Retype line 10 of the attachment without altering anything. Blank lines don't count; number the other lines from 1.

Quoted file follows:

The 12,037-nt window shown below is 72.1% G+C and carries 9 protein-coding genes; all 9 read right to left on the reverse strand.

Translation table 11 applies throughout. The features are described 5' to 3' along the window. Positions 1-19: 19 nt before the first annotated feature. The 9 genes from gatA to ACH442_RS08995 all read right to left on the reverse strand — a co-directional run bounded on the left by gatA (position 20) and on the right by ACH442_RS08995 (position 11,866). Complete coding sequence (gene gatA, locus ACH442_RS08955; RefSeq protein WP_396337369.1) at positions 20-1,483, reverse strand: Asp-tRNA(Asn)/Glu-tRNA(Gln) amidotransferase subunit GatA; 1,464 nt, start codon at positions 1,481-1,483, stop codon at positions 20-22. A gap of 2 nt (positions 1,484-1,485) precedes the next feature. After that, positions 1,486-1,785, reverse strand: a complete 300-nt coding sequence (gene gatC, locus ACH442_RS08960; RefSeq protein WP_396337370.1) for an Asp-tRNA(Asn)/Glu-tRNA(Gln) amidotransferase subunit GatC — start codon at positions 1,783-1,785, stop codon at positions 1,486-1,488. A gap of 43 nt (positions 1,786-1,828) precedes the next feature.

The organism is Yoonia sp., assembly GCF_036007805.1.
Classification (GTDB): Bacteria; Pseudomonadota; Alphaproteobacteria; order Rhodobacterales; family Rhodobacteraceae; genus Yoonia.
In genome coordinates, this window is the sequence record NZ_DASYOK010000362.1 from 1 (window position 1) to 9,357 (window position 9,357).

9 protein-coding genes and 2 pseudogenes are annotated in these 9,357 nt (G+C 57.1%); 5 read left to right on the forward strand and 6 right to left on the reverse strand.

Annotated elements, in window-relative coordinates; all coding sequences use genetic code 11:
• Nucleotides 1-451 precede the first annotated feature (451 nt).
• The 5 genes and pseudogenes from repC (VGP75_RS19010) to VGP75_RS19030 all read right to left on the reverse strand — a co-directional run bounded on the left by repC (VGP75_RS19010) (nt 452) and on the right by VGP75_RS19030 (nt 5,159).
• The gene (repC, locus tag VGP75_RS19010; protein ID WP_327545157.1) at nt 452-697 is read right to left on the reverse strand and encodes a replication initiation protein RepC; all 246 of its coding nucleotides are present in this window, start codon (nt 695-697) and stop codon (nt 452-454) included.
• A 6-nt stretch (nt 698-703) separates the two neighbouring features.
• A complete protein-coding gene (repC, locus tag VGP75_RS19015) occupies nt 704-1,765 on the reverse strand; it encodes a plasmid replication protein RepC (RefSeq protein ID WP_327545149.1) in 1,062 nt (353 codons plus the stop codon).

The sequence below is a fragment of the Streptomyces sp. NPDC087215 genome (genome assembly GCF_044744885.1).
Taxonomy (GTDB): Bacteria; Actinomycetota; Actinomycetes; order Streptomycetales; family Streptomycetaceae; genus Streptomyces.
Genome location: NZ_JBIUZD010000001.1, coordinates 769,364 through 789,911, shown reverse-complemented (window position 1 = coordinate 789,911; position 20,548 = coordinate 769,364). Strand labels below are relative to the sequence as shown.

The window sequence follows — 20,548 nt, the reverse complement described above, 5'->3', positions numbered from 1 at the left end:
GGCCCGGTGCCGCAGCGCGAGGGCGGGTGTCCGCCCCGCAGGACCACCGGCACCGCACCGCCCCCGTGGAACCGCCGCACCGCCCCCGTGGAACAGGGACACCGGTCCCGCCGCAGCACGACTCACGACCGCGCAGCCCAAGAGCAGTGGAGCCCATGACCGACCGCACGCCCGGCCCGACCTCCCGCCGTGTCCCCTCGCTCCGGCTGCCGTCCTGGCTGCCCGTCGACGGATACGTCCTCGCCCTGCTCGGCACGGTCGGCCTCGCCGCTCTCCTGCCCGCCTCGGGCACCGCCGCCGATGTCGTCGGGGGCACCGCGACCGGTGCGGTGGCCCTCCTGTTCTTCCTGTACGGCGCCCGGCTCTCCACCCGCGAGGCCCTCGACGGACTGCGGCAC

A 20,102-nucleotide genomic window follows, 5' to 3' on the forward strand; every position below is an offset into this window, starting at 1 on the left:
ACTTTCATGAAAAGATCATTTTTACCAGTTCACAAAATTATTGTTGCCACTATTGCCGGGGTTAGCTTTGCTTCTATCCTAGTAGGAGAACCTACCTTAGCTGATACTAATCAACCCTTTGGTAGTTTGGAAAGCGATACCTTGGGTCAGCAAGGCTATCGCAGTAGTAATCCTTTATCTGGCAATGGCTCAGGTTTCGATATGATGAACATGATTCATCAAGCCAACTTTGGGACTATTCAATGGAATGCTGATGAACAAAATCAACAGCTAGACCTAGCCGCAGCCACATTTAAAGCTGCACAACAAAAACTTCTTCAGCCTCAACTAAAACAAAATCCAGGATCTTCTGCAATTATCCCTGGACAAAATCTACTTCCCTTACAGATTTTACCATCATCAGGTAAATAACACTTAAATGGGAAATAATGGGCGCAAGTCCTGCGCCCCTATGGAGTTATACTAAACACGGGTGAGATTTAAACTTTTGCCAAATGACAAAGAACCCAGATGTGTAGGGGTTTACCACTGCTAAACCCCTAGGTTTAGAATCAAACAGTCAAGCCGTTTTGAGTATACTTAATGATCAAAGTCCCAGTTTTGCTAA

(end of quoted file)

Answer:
• The gene (repC, locus tag VGP75_RS19010; protein ID WP_327545157.1) at nt 452-697 is read right to left on the reverse strand and encodes a replication initiation protein RepC; all 246 of its coding nucleotides are present in this window, start codon (nt 695-697) and stop codon (nt 452-454) included.